Project Analyst Resume Example

A guide and template to write a Project Analyst resume that gets more interviews and job offers. Or have Leet Resumes write your resume for free.

Written by Marc Cenedella
Leading expert on resumes

Marc Cenedella

Marc Cenedella is a nationally recognized thought leader on careers, resume writing, job search, career management and recruiting, Marc is frequently sought out by national media organizations for his expert commentary on employment, resumes, the job search and the job market.

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Last updated on September 2, 2022
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How to Write a Project Analyst Resume that Gets Interviews

So you’ve taken the data, distilled it down into understandable metrics and it’s come down to this: How to Write a Project Analyst Resume.

No judgment here. As an analyst no data surprises you anymore, you’re just here to give whatever valuable information you have to the project manager to keep the project on track.

Maybe you thought writing and sending your resume would be more of the same, but it’s a little different from the standard charts and data visualizations you’re used to.

Fortunately, you’re in the right place.

In this article, we’ll show you how to apply your immaculate organization of facts, attention to detail and objectivity to create a Project Analyst resume that gets you more interviews and more job offers, too.

Here’s what you’ll find:

  • A resume template that can be customized for every job you apply for (a tactic we highly recommend)
  • A resume example to visually reference along the way to ensure the proper formatting and find more Project Analyst examples
  • Expert resume tips along the way so your resume stands out from the crowd and lands more interviews

Wish someone else could write your resume?

Leet Resumes can do that, too. They’ll write a custom Project Analyst resume for you so you don’t have any of the hassle. Best of all, they’ll do it for free (seriously!). (Tips are always appreciated.)

How to Format a Project Analyst Resume

While there are no cells or axes to organize the data of your career into a systematic grid, there is a statistical standard to your resume that will deliver the results you’re used to. Here are the five sections of your Project Analyst resume:

  • Professional Headline
  • Summary
  • Work Experience
  • Education
  • Keywords

Once these sections are populated, you’ll have an effective career report just like the resume example above. It takes just a few tweaks to tailor this resume template for you targeted analyst positions and get those interviews.

Let’s jump right in.

Name + Contact

Before anything else, type your name: first and last name at the very top of the page in a slightly larger font than the rest.

This is your calling card – you want to make it exceptionally clear who to call back for an interview.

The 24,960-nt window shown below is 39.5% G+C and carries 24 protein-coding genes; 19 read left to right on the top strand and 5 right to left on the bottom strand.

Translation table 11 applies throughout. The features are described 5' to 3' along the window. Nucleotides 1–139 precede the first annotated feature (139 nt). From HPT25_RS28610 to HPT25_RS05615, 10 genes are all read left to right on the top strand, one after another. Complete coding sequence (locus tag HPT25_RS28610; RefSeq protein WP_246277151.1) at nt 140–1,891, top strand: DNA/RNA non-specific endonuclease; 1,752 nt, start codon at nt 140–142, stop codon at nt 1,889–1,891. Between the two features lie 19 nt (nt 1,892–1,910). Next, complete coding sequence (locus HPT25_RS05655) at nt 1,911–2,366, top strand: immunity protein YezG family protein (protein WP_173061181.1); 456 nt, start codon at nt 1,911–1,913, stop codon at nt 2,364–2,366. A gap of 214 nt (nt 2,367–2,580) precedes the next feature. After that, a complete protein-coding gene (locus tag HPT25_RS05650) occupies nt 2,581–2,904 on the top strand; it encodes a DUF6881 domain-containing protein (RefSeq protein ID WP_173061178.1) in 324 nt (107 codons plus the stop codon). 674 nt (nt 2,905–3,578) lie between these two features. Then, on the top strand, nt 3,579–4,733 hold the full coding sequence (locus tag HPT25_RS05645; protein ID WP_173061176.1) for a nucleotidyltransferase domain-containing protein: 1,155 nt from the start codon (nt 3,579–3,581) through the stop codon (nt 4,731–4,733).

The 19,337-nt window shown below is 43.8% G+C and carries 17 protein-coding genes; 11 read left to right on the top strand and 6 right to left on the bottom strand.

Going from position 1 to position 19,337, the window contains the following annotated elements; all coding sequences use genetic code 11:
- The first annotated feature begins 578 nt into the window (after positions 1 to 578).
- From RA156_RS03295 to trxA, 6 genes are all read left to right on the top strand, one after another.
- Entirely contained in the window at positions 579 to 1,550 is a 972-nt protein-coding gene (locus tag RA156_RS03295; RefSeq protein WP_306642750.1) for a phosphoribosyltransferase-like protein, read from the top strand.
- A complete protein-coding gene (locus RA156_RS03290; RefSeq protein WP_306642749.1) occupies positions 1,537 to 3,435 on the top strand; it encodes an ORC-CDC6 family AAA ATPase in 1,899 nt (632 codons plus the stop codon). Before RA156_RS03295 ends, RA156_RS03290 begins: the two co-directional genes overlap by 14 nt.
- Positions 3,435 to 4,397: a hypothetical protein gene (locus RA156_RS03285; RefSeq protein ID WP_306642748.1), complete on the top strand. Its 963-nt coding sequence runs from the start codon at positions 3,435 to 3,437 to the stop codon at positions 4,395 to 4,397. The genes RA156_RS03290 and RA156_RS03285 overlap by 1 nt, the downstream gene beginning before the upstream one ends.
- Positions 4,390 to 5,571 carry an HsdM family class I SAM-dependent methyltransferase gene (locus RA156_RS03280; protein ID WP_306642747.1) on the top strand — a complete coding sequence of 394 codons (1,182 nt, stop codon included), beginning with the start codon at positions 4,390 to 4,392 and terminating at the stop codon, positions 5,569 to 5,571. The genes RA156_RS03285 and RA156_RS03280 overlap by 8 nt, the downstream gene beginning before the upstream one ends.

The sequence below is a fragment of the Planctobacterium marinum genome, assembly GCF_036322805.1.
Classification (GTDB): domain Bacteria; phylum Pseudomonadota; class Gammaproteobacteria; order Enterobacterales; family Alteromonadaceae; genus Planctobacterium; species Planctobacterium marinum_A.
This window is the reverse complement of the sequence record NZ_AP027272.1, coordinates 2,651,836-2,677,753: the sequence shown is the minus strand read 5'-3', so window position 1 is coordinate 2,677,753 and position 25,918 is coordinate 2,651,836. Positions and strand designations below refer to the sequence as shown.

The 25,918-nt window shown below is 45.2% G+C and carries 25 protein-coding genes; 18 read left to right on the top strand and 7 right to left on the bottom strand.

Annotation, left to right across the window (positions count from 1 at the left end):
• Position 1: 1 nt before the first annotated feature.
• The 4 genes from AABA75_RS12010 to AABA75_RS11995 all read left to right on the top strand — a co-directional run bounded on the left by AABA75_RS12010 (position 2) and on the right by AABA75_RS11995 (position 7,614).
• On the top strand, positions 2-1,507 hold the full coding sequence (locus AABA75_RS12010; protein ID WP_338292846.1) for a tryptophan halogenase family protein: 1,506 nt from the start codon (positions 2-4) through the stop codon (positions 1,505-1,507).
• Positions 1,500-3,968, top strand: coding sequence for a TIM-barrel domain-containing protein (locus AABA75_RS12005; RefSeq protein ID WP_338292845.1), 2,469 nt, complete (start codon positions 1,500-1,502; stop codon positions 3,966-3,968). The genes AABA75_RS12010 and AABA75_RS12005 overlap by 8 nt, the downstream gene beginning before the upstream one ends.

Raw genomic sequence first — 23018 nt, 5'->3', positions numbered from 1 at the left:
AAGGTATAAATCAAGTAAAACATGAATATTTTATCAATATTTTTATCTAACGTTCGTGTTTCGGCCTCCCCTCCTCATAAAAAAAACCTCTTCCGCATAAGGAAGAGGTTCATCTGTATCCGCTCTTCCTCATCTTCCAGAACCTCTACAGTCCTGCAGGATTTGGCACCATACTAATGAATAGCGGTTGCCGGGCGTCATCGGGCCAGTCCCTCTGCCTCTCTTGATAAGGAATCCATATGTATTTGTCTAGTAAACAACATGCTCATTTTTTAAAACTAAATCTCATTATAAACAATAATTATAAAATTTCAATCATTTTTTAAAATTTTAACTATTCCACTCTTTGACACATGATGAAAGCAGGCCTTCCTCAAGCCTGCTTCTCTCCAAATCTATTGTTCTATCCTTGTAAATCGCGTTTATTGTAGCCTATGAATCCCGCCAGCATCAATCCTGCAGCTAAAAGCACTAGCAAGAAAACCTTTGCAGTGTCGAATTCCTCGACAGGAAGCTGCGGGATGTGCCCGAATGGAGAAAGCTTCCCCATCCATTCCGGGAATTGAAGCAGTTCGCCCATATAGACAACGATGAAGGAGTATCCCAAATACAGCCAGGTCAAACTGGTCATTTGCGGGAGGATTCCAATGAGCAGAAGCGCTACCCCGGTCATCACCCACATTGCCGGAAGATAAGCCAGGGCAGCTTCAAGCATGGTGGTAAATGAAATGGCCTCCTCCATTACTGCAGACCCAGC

Directly underneath, add your contact information: phone number, email address and location (city and address are all you need) and the first section of your resume is complete.

Straightforward and professional is best when it comes to your resume. This includes your email address – be sure to use an email you check regularly and aren’t embarrassed to spell out to your potential employer and project manager.

Professional Headline

Next is the professional headline. If your skills as a Project Analyst existed on a billboard, your professional headline would be the tagline that sums up who you are and what you do.

The simple formula for a great professional headline = positive adjective + level of experience + official job title.

In other words: Strategic Senior Project Analyst

Or: Diligent Assistant Project Analyst

Here are some other adjectives to get you started: dedicated, professional, innovative or team-oriented.

Professional Summary

Once you’ve drawn them in with a three to five word headline, it’s time to give a little more context in your professional summary. This follows a tried and true formula, too, and it looks like this:

Line One: list all the job titles you’d accept for your next position.

This probably includes, “Project Analyst,” but it can also include jobs that are adjacent to yours that you’re qualified for and interested in, like: Project Data Manager, or Research Operations Coordinator. Whatever you include, be sure to add the exact job title for the job you’re applying for.

Line Two: list the skills, attributes and capabilities that qualify you for these roles (specifically, the role you’re applying for).

You have one line to list the most relevant skills for the job you’re applying for. If the job is for logistics and warehouse support, your administrative or marketing-specific skills can be saved for later in your resume. Instead, focus on your familiarity with US Customs, international systems and logistics solutions along with the steadfast skills of project analysis, like: Microsoft 365 proficiency, FP&A experience and statistical analysis.